Written by: Michael Lucana
I am a single working parent with two daughters. Given this, I rely on my family to help with watching over my girls when I’m not able to. My mother watches them most of the time while I’m away; she feeds them, helps them with their homework, bathes them, puts them to bed, and sometimes has to answer difficult questions that they may have, questions that I wish I could be there to answer. A few nights ago my mother and I sat down for tea together after I arrived late from work. My daughters were already sound asleep. My mother told me the following:
Your oldest (she’s six years old) asked me today if I was old.
I said “Yes, I am old. Everyone gets old.”
And then she said to me, “Are you going to die someday? Are you going to turn into a ghost?”
I just said to her, “Yes I am going to die one day. But no, I don’t think I’m going to turn into a ghost. Maybe an angel. If I turn into an angel, I’ll be your angel. Ok?”
And do you know what she started to do? She started to cry. So I asked her, why are you crying? Hmm? Why are you so sad?
She was still crying, but started hugging me and she said, “Grandma I don’t want you to die!”
I said, “Oh but everyone dies. Don’t cry! Look at me, am I crying? No right?”
She shook her head and she said to me, “No, you’re not crying.”
“And why am I not crying? Because you cannot change that. Everyone has to die.” She got quiet then and finally started closing her eyes. Then she fell asleep.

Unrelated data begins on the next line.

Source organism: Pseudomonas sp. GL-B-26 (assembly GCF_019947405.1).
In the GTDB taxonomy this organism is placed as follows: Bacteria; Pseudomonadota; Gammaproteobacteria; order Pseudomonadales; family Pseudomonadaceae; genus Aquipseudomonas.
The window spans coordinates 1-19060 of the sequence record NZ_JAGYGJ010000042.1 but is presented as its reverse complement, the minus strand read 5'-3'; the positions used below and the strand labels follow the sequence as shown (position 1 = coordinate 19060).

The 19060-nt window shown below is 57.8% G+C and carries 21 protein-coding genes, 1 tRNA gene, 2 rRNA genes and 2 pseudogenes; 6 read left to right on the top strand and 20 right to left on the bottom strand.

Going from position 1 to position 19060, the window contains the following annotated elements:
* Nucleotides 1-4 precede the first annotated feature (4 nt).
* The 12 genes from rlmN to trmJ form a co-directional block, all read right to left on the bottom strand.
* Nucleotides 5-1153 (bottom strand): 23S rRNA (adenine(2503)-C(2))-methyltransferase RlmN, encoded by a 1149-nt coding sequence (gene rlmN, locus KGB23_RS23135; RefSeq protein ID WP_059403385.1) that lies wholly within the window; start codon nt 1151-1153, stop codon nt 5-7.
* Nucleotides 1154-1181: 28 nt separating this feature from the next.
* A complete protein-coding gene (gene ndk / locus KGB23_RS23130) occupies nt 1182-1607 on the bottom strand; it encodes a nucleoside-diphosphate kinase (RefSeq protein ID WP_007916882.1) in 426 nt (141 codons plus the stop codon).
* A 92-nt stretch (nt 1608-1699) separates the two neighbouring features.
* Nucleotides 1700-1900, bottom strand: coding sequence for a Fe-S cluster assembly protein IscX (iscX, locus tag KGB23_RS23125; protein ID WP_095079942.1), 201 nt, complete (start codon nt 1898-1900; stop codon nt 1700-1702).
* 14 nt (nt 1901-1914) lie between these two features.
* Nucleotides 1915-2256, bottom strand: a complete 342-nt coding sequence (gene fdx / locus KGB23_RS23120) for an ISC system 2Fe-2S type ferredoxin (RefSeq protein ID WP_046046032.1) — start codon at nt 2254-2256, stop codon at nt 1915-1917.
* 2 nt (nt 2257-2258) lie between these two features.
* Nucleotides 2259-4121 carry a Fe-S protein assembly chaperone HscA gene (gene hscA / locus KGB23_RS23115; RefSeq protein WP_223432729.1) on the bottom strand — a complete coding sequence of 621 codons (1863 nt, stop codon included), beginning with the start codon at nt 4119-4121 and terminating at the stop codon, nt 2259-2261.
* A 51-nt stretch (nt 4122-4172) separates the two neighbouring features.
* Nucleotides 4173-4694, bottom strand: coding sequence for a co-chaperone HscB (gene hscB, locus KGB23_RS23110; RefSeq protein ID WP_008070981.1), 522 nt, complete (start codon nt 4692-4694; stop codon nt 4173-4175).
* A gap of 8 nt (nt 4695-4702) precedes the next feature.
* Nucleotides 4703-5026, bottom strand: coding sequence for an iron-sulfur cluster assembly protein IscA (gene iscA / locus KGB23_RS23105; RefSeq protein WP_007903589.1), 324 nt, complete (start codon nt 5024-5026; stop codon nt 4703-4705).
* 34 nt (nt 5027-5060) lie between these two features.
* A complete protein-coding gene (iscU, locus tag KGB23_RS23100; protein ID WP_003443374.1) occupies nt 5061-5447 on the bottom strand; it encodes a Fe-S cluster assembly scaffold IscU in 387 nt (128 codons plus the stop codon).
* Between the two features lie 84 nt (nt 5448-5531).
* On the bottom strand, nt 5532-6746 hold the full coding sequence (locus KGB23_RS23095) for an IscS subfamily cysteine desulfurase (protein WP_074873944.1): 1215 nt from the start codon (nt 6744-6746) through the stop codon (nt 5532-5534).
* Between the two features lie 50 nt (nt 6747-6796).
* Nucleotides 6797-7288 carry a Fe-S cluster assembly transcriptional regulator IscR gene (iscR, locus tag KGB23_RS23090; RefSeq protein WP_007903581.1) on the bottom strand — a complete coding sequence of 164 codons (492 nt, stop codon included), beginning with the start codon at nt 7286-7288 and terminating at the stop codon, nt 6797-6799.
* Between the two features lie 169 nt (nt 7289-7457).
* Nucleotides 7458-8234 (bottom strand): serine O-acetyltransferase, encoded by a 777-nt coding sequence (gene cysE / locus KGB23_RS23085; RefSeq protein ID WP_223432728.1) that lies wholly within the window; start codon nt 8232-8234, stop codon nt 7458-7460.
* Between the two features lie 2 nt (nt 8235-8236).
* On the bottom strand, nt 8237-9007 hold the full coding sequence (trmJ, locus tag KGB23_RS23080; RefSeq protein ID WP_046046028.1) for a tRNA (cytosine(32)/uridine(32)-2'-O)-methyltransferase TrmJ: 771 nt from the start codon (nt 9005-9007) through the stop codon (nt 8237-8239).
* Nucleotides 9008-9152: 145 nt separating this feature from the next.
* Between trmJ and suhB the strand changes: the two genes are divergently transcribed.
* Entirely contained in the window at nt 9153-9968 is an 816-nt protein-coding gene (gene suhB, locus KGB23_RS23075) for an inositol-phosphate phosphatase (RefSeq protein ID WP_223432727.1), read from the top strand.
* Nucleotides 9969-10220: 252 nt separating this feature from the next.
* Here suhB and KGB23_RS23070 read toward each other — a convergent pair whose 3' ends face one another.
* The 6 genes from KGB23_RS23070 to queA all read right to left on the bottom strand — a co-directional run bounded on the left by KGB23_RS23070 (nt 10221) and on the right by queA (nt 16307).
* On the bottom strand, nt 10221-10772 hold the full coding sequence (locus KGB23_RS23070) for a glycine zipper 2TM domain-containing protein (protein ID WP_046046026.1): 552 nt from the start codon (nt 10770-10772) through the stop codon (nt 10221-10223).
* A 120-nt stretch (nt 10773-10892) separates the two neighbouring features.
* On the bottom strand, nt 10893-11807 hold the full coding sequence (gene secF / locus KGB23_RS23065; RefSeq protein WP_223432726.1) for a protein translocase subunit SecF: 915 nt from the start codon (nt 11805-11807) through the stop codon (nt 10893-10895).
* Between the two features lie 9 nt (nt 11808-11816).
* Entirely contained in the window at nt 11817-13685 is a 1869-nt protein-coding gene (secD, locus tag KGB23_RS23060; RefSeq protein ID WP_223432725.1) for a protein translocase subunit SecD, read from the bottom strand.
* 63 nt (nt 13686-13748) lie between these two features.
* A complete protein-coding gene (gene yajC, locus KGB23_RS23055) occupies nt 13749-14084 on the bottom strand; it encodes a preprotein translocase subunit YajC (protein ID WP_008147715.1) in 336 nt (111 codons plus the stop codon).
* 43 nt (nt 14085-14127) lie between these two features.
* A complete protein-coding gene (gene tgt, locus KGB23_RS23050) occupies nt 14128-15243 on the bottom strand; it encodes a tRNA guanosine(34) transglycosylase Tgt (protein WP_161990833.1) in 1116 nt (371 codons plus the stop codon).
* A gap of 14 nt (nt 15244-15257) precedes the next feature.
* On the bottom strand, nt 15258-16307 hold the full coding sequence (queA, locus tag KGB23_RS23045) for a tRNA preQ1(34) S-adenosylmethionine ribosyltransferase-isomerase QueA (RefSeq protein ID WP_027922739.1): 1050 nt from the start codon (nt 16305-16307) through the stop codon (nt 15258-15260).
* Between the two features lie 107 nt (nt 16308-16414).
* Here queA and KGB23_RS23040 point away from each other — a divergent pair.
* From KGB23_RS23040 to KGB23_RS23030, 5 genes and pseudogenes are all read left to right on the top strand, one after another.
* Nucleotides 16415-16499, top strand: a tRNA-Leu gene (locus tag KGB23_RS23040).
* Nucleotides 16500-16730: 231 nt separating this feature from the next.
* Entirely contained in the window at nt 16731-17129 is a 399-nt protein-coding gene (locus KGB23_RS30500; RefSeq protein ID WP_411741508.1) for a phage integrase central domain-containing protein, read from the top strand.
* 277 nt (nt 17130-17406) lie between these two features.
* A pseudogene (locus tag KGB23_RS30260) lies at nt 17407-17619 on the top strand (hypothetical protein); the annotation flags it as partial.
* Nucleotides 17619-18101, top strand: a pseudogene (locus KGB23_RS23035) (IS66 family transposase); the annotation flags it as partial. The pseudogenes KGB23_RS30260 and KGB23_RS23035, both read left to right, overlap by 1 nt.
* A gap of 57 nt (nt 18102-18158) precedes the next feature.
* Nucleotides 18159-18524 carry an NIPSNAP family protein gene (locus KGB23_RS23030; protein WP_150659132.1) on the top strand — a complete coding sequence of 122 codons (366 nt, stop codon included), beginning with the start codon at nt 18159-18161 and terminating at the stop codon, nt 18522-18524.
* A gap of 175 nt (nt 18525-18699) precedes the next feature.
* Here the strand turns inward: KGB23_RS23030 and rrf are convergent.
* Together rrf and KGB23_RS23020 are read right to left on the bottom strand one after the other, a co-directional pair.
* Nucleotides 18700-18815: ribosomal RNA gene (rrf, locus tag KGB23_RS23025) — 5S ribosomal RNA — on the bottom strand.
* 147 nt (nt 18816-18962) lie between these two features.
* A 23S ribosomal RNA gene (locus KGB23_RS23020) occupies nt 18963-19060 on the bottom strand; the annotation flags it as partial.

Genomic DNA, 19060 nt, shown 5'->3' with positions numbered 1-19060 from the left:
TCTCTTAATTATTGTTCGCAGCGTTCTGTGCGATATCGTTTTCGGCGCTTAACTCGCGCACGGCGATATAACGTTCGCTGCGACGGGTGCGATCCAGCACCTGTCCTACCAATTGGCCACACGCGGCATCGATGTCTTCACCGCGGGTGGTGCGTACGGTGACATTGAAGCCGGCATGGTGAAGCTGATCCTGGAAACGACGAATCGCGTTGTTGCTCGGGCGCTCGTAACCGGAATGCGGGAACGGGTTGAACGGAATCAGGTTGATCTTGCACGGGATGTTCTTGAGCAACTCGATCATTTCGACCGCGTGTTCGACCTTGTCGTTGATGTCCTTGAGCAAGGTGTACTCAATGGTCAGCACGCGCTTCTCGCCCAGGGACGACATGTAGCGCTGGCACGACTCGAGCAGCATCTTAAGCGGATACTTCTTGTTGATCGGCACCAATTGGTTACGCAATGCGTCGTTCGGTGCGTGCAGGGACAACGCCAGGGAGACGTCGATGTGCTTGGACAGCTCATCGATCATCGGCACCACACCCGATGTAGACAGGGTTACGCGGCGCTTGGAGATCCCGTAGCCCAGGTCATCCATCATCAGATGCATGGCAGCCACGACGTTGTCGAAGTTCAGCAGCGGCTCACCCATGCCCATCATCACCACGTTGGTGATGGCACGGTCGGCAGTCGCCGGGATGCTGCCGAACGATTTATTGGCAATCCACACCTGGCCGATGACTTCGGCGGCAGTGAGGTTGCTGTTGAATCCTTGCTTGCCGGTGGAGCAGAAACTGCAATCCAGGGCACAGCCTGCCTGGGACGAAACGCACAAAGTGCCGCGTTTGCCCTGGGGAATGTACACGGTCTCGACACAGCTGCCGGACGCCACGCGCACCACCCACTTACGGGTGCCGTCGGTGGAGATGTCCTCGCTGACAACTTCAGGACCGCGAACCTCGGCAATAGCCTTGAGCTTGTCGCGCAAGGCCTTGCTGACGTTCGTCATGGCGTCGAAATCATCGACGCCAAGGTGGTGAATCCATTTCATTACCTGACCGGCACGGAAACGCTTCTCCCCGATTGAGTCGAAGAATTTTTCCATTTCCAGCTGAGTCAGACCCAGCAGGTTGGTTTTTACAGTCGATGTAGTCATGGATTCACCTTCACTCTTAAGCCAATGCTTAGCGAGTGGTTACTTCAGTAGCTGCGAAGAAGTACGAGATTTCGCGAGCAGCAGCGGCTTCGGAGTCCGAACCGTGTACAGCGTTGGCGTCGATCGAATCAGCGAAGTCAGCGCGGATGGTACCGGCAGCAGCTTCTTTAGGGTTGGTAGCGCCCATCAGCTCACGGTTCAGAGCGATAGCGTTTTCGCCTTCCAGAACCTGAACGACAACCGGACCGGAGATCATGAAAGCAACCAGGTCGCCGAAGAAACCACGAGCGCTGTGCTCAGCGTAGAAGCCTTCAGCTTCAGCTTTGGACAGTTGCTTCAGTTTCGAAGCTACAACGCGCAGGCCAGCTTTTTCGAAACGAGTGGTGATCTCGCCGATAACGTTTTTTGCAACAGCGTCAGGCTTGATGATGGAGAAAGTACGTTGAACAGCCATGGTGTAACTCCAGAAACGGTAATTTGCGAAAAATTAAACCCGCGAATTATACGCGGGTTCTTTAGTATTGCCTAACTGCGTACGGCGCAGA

Now my mother isn’t a philosopher by trade , at least as far as I know, but there was something very Stoic about the way she was able to speak plainly about her own inevitable death that I admired. Death is a difficult thing for people to talk about, even more difficult when the subject is one’s own death. But try as we might, none of us will be able to outrun death, and neither will anyone else that is close to us. So why do we avoid talking about it? Why do we run from it in our daily thoughts? After all, even if we refuse to think of it as something that will happen to us or our loved ones it’s not as if we have the power to stop it from eventually happening right?
The Stoic philosopher Epictetus recognized this tendency of ours to avoid thinking about death when he said the following:
You are a fool to want your children, wife or friends to be immortal; it calls for powers beyond you, and gifts not yours to either own or give. (Enchiridion 14.1)
Now I am a mortal, a human being. And as a human being I must accept the reality of the situation which is that I neither have the power to live forever or to grant immortal life to anyone. I would most definitely be living in a fantasy if I thought my wishing otherwise would have any effect on this state of affairs. I think, it would be equally as foolish to attempt to evade any thinking about death. But this is exactly what I do most of the time without even noticing, and it definitely doesn’t do me any good.
There are definitely practical reasons for thinking on the inevitability of death. I have children, so I have to ensure that my finances are in order at least enough so that if something unexpected happens to me, they are taken care of. I have to plan for my later years too, ensure that I have an end of life plan so that I am not a burden on others.